Different communities may tweak this process in some way. They may add chemicals at different stages to trigger reactions that break down chunky, toxic organic molecules into less harmful bits. Some may install an ion-exchange system. This can separate contaminants by their electric charge to remove ions. These include magnesium or calcium, which can make water “hard” and leave a scaly deposit on faucets and pipe. It may also take out heavy metals, such as lead and arsenic, or nitrates from fertilizer runoff. Cities mix and match different processes. They also vary the chemicals used, based on the qualities (chemical recipe) of the incoming local water.
Some water companies are streamlining their treatment process even more by installing technologies such as reverse osmosis (Oz-MOH-sis). This technique removes nearly every contaminant in water by forcing the water molecules through a selectively permeable membrane — one with really tiny holes. Reverse osmosis can replace a number of steps in the water treatment process or reduce the number of chemicals added to water. But it’s expensive — out of reach for many cities.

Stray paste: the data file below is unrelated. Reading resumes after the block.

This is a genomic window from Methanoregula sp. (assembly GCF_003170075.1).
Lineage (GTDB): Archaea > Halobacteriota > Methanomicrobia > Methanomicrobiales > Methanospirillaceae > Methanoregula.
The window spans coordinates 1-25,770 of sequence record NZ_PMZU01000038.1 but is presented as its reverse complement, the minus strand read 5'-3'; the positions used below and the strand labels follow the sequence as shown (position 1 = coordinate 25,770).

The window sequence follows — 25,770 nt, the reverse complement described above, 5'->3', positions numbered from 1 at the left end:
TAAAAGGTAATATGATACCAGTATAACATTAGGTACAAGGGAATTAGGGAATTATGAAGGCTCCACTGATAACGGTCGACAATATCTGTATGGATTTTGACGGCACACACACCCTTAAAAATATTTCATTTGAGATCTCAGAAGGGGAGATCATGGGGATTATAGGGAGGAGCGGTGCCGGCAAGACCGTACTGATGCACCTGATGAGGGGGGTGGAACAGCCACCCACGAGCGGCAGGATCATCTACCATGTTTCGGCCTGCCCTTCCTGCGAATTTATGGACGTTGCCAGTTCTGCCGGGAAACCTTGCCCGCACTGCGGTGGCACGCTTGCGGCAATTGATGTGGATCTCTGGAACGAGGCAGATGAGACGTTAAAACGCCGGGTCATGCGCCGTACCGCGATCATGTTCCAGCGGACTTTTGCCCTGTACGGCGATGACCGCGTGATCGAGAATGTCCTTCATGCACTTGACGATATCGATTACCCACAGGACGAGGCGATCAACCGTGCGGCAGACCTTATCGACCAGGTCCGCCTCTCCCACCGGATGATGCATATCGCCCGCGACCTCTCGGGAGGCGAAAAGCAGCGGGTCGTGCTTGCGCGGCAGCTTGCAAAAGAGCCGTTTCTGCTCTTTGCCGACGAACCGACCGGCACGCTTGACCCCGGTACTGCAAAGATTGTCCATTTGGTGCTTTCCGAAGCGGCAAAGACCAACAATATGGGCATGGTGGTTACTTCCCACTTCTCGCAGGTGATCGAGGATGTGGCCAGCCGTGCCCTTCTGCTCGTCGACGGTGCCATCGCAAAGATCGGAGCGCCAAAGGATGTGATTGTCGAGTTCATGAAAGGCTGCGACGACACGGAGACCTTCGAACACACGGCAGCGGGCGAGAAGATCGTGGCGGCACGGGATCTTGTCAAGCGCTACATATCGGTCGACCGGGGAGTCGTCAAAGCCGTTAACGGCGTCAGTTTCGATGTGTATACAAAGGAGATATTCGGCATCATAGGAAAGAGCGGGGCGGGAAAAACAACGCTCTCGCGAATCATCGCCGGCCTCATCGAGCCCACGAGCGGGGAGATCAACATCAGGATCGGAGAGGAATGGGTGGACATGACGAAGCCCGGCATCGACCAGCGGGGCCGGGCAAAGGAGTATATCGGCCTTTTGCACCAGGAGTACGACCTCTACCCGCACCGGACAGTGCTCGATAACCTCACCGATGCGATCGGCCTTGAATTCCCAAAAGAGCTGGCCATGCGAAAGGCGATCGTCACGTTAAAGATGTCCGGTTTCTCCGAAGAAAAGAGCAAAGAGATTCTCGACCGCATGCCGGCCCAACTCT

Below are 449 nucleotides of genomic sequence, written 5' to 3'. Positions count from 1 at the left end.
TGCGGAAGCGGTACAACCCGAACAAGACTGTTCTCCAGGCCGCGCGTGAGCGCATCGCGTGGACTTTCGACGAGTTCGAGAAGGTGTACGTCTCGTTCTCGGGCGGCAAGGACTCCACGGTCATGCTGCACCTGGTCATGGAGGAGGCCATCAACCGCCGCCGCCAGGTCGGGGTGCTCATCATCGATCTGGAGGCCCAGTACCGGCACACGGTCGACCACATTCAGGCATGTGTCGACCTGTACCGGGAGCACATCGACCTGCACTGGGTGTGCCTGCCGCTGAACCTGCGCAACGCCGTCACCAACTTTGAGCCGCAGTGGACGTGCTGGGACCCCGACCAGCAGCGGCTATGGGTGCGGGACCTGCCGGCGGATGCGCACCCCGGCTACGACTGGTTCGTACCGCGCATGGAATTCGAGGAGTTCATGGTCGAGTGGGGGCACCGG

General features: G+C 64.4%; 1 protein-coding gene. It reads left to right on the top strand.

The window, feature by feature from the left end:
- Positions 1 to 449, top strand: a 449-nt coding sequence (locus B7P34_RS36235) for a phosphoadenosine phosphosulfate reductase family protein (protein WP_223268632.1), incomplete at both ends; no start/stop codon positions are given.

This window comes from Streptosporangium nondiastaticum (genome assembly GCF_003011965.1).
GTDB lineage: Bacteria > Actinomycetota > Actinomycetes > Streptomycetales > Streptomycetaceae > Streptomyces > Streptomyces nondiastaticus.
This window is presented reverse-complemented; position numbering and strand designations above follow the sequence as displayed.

Well owners are on their own
More than one in every seven U.S. residents gets water from wells and other private sources. These are not regulated by a federal law known as the Safe Drinking Water Act. These people face the same contamination challenges as municipal water systems. The difference, individual families have to worry about their own cleanup and treatment — without help or funding from other community members.